Anonymous said...

Hi,

I thought that Jon's recent post was particularly moving. Having visited the South West about 7 years ago, I well remember driving through Arizona past the prison warning signs. We were on our way to San Diego for a Christmas holiday - rather different circumstances from Jon. It takes enormous character to survive and be as upbeat as Jon manages to sound - I admire him greatly.
Please pass on my best wishes and hopes that his new accommodation will be an improvement.

Ken

Anonymous said...

Jon-
I wish you luck in your new "home". I really admire the way you can keep up your spirits in such awful circumstances.
-Karen




"Ideas that enter the mind under fire remain there securely and for ever."
- Leon Trotsky

Anonymous said...

Hello
I'm a distant friend of Jon's sister
I've just spent the afternoon reading Jon's accounts of his time in jail.
He is such an inspiration in the face of torment.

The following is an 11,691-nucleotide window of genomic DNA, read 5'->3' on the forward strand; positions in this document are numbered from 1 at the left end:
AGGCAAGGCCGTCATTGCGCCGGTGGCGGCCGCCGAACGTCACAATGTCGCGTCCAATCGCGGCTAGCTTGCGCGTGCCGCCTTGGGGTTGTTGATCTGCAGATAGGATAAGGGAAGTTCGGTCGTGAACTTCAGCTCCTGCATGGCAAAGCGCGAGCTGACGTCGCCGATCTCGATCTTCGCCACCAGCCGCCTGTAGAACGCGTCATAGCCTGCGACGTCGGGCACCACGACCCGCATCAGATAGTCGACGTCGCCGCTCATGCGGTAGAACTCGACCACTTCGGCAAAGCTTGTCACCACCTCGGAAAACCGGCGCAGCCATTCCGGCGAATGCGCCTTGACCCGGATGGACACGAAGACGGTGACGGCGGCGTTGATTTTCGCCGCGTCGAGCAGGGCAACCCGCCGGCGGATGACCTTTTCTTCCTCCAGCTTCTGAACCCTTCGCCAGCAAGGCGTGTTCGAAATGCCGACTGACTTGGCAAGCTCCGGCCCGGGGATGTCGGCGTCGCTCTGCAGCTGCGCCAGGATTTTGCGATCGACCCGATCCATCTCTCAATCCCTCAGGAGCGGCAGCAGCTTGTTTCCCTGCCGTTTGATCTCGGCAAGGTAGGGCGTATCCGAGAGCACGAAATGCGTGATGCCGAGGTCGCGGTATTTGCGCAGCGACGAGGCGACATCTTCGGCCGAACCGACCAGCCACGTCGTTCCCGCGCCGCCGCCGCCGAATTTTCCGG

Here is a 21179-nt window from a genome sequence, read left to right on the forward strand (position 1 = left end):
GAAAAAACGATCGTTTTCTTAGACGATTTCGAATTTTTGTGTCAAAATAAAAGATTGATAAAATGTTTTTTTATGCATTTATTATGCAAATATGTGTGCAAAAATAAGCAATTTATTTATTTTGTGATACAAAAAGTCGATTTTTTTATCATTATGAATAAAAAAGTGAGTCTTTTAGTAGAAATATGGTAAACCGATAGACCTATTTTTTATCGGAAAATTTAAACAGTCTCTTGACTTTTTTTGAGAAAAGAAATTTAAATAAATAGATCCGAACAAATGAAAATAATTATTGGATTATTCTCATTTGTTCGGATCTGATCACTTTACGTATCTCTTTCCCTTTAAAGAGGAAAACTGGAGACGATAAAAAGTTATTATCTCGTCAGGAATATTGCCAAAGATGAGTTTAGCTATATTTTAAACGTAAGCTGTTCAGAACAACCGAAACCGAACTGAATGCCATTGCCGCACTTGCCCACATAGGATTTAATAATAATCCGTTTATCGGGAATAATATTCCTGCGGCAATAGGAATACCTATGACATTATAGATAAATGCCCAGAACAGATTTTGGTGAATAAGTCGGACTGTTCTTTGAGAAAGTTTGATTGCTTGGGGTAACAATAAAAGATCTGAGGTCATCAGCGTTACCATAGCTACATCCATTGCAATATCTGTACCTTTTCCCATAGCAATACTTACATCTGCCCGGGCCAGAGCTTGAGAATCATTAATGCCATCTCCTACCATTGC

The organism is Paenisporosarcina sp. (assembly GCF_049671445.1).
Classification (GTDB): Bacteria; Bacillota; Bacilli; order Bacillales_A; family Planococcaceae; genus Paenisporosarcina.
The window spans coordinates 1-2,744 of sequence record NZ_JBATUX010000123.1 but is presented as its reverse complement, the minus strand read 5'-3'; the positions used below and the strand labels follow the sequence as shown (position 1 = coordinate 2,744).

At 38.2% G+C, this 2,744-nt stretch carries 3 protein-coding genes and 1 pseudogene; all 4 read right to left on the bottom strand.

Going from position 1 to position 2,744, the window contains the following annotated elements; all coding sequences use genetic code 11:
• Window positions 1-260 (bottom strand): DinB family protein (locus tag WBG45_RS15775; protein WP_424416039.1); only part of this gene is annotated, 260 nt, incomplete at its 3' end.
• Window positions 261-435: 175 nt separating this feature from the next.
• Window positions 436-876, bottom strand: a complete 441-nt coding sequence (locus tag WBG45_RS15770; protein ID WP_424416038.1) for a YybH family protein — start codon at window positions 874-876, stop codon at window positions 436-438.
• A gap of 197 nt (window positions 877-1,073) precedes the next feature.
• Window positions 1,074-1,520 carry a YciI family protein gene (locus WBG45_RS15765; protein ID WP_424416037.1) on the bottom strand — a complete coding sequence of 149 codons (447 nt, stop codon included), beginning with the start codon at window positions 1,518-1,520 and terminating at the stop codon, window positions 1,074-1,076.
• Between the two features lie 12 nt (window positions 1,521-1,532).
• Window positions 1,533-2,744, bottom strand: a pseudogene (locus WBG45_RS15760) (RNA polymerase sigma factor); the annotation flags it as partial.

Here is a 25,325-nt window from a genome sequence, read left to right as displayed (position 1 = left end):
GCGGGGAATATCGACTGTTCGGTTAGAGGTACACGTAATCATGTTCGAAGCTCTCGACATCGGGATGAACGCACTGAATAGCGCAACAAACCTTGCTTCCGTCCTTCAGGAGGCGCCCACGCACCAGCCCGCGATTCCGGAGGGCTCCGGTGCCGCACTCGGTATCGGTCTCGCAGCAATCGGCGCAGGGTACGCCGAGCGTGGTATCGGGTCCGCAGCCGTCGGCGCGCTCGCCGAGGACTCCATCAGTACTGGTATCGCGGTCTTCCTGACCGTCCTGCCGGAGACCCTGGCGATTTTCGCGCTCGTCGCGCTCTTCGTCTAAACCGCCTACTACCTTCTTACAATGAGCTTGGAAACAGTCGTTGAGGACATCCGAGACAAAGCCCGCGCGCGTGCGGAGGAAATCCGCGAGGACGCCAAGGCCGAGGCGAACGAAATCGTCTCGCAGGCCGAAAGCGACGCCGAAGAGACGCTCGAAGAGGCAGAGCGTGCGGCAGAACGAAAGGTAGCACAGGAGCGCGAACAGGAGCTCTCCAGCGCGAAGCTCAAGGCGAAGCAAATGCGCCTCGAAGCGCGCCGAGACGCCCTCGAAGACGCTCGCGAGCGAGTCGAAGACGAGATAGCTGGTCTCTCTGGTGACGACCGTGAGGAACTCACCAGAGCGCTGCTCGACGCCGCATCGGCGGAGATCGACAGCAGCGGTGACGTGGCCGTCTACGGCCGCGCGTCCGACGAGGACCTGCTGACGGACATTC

I can't really believe that this is happening to him, but I know it must be all too real for you.
Enjoy your visit to see Jon.
I'll keep reading Jon's writings with fascination, not just at the subject about which he writes, but at the brilliant way he has with words. He is truly talented.

Thanks
Mark

Anonymous said...

Have a great time. Seen the blog, best regards to Jon. I'll try to put some more ramblings together before you go.
Have a fab Christmas.
All the best,
Jason

Anonymous said...

Hi Jon, I just wanted to say i really enjoyed reading your last blog. I know that your parents are flying out to visit you over Christmas. i hope that you settle into your new home quickly and that you have a nice celly. - and also that the food is nice! (well, as nice as it can be!!!).

Hope you have a good Christmas, and enjoy the time you will have with your family,
Good luck - looking forward to the next blogs...as i'm sure hundreds of others are too - please give us a detailed description of Buckeye and co.
Best wishes, and Merry Christmas
Lynne